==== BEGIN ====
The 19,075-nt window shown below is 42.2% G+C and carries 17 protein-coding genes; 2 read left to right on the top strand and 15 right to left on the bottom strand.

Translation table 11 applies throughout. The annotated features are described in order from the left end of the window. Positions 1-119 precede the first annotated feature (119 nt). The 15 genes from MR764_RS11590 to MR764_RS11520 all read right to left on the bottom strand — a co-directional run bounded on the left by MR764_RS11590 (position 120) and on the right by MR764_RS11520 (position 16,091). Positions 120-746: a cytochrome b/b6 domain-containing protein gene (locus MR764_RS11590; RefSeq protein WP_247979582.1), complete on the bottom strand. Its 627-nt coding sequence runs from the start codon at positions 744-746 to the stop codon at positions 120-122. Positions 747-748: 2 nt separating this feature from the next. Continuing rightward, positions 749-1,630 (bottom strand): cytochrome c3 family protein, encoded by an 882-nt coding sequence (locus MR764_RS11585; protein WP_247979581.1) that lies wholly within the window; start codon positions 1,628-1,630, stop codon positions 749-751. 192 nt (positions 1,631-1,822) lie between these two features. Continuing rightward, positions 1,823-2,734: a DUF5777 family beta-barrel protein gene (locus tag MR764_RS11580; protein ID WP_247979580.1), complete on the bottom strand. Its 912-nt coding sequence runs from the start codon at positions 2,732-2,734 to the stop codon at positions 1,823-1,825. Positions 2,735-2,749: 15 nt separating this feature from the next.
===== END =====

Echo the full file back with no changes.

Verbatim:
The 19,075-nt window shown below is 42.2% G+C and carries 17 protein-coding genes; 2 read left to right on the top strand and 15 right to left on the bottom strand.

Translation table 11 applies throughout. The annotated features are described in order from the left end of the window. Positions 1-119 precede the first annotated feature (119 nt). The 15 genes from MR764_RS11590 to MR764_RS11520 all read right to left on the bottom strand — a co-directional run bounded on the left by MR764_RS11590 (position 120) and on the right by MR764_RS11520 (position 16,091). Positions 120-746: a cytochrome b/b6 domain-containing protein gene (locus MR764_RS11590; RefSeq protein WP_247979582.1), complete on the bottom strand. Its 627-nt coding sequence runs from the start codon at positions 744-746 to the stop codon at positions 120-122. Positions 747-748: 2 nt separating this feature from the next. Continuing rightward, positions 749-1,630 (bottom strand): cytochrome c3 family protein, encoded by an 882-nt coding sequence (locus MR764_RS11585; protein WP_247979581.1) that lies wholly within the window; start codon positions 1,628-1,630, stop codon positions 749-751. 192 nt (positions 1,631-1,822) lie between these two features. Continuing rightward, positions 1,823-2,734: a DUF5777 family beta-barrel protein gene (locus tag MR764_RS11580; protein ID WP_247979580.1), complete on the bottom strand. Its 912-nt coding sequence runs from the start codon at positions 2,732-2,734 to the stop codon at positions 1,823-1,825. Positions 2,735-2,749: 15 nt separating this feature from the next.